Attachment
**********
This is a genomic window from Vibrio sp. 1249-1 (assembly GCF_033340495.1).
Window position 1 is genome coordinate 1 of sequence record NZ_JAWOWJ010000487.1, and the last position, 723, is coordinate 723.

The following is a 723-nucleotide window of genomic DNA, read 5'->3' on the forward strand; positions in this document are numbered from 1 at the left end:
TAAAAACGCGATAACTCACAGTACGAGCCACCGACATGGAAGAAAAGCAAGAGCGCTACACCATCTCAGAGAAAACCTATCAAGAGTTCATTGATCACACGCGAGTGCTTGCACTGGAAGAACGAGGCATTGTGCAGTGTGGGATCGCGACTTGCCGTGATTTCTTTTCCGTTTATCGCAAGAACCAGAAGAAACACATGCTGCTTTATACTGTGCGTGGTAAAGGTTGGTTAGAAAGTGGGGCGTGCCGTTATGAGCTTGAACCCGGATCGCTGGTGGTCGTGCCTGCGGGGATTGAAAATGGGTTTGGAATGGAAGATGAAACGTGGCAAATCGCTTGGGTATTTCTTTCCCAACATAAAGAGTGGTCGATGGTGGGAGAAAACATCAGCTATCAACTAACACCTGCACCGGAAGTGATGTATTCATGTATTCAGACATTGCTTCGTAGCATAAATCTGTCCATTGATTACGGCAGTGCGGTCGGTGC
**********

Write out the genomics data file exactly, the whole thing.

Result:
This is a genomic window from Vibrio sp. 1249-1 (assembly GCF_033340495.1).
Window position 1 is genome coordinate 1 of sequence record NZ_JAWOWJ010000487.1, and the last position, 723, is coordinate 723.

The following is a 723-nucleotide window of genomic DNA, read 5'->3' on the forward strand; positions in this document are numbered from 1 at the left end:
TAAAAACGCGATAACTCACAGTACGAGCCACCGACATGGAAGAAAAGCAAGAGCGCTACACCATCTCAGAGAAAACCTATCAAGAGTTCATTGATCACACGCGAGTGCTTGCACTGGAAGAACGAGGCATTGTGCAGTGTGGGATCGCGACTTGCCGTGATTTCTTTTCCGTTTATCGCAAGAACCAGAAGAAACACATGCTGCTTTATACTGTGCGTGGTAAAGGTTGGTTAGAAAGTGGGGCGTGCCGTTATGAGCTTGAACCCGGATCGCTGGTGGTCGTGCCTGCGGGGATTGAAAATGGGTTTGGAATGGAAGATGAAACGTGGCAAATCGCTTGGGTATTTCTTTCCCAACATAAAGAGTGGTCGATGGTGGGAGAAAACATCAGCTATCAACTAACACCTGCACCGGAAGTGATGTATTCATGTATTCAGACATTGCTTCGTAGCATAAATCTGTCCATTGATTACGGCAGTGCGGTCGGTGC